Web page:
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For more news about the COVID-19 coronavirus, access the News Tribune Health section.

As Missouri lawmakers reconvened at the Capitol to handle pressing budget business of the state, the public continued to be allowed to watch the legislative proceedings in person.

That said, lawmakers are urging the public to monitor their work remotely, via audio/video streaming.

Normally, urging the public to stay out of "the people's building" would be unacceptable. In the age of COVID-19, we believe it's a fair compromise that balances safety with accessibility.

The Capitol and state office buildings currently are closed to the public, but the Missouri Constitution requires legislative proceedings be public meetings. Work of the Missouri Legislature is not part of the statewide stay-at-home order.

State officials have urged the public to consider remote-viewing options. "The goal is to protect the public, staff and members of the General Assembly present in the Capitol building," Senate Majority Floor Leader Caleb Rowden, R-Columbia, said in a statement.

Audio streaming of Senate floor action is available on the Senate's website, Details on other Senate activity, and how to watch, is available at

House floor activity is live-streamed, and that can be found at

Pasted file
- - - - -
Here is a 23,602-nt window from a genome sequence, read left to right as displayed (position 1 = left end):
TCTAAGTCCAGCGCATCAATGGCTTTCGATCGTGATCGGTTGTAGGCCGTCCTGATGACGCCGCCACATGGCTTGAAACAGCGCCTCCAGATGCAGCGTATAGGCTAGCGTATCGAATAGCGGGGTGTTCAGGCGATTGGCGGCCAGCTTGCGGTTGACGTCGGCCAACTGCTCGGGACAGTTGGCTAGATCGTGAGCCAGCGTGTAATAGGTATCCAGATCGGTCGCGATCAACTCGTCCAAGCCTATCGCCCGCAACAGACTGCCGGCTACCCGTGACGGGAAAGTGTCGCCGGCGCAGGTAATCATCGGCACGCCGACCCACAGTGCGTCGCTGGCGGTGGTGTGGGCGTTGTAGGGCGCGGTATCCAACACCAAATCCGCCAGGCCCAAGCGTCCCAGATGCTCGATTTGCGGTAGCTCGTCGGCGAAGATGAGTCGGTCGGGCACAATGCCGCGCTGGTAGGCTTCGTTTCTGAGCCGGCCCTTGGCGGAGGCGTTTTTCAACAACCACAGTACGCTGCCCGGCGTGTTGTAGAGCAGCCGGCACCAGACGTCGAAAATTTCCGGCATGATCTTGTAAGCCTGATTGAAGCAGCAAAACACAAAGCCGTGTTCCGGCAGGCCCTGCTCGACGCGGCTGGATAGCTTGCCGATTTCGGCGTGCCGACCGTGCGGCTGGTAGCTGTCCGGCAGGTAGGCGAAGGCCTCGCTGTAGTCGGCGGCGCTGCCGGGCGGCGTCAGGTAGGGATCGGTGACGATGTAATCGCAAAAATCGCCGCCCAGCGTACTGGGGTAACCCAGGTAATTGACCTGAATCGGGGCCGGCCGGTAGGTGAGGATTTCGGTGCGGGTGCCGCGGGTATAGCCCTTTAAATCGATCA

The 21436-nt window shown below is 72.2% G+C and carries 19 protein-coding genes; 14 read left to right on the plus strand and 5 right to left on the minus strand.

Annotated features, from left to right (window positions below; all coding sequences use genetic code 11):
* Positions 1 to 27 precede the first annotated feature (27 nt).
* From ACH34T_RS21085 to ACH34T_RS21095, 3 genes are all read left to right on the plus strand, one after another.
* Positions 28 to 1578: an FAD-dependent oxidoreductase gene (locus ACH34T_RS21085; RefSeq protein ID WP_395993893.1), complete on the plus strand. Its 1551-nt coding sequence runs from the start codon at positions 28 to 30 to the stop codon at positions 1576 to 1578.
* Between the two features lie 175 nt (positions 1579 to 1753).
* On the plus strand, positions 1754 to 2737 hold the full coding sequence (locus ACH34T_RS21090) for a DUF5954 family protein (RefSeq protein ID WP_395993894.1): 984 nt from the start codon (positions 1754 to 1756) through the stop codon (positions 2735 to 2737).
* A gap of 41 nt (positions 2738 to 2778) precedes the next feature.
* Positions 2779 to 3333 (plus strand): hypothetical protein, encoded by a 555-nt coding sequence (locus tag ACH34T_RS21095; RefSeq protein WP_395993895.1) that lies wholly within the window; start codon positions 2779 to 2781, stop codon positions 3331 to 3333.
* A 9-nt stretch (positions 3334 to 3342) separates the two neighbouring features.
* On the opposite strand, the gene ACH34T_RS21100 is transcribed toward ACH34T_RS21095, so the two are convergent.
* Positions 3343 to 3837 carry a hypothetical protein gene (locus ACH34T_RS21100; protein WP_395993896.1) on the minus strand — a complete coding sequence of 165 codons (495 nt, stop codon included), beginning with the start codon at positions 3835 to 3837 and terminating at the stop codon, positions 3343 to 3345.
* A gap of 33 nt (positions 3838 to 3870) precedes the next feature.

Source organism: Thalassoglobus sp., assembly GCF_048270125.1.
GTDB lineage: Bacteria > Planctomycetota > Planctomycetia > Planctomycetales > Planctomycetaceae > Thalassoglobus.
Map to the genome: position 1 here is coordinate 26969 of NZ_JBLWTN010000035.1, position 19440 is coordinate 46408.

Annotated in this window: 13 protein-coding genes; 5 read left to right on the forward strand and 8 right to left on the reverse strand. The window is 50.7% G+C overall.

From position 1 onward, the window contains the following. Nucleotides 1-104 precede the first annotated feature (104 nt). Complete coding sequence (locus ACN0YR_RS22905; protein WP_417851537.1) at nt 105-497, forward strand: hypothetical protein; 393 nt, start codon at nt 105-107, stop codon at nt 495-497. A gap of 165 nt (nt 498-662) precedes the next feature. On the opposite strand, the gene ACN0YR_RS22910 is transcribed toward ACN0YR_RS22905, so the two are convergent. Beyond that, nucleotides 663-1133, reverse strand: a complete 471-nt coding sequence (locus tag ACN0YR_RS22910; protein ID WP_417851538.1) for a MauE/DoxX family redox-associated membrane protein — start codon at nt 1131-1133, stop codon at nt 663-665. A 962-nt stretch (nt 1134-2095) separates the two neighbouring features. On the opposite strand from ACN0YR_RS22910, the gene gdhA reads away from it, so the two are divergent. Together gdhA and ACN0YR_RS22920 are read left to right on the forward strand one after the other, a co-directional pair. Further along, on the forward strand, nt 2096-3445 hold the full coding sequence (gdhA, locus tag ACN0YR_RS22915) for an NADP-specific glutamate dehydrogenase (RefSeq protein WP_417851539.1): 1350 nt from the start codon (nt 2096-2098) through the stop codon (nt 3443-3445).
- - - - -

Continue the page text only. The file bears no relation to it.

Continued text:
If you choose to enter the Capitol, you'll be subject to a temperature check and required to answer several health questions.

The public will only have access to the room where a hearing is being conducted and visitor galleries for legislative floor action. Limited seating is available because social distancing requirements are in effect.

In the House, only the rear (east) visitor gallery will be open. It's the Senate, the upper galleries will be open.

The Legislature will have finished budget work by the time you read this. In the near future, we urge you to continue following the Missouri Legislature when they are in session. We also second state officials' requests for the public to stay away from the Capitol during the pandemic, and consider watching or listening to proceedings remotely.

It's a reasonable request as we collectively work to battle COVID-19. You still can email, phone or write to your elected officials.

News Tribune

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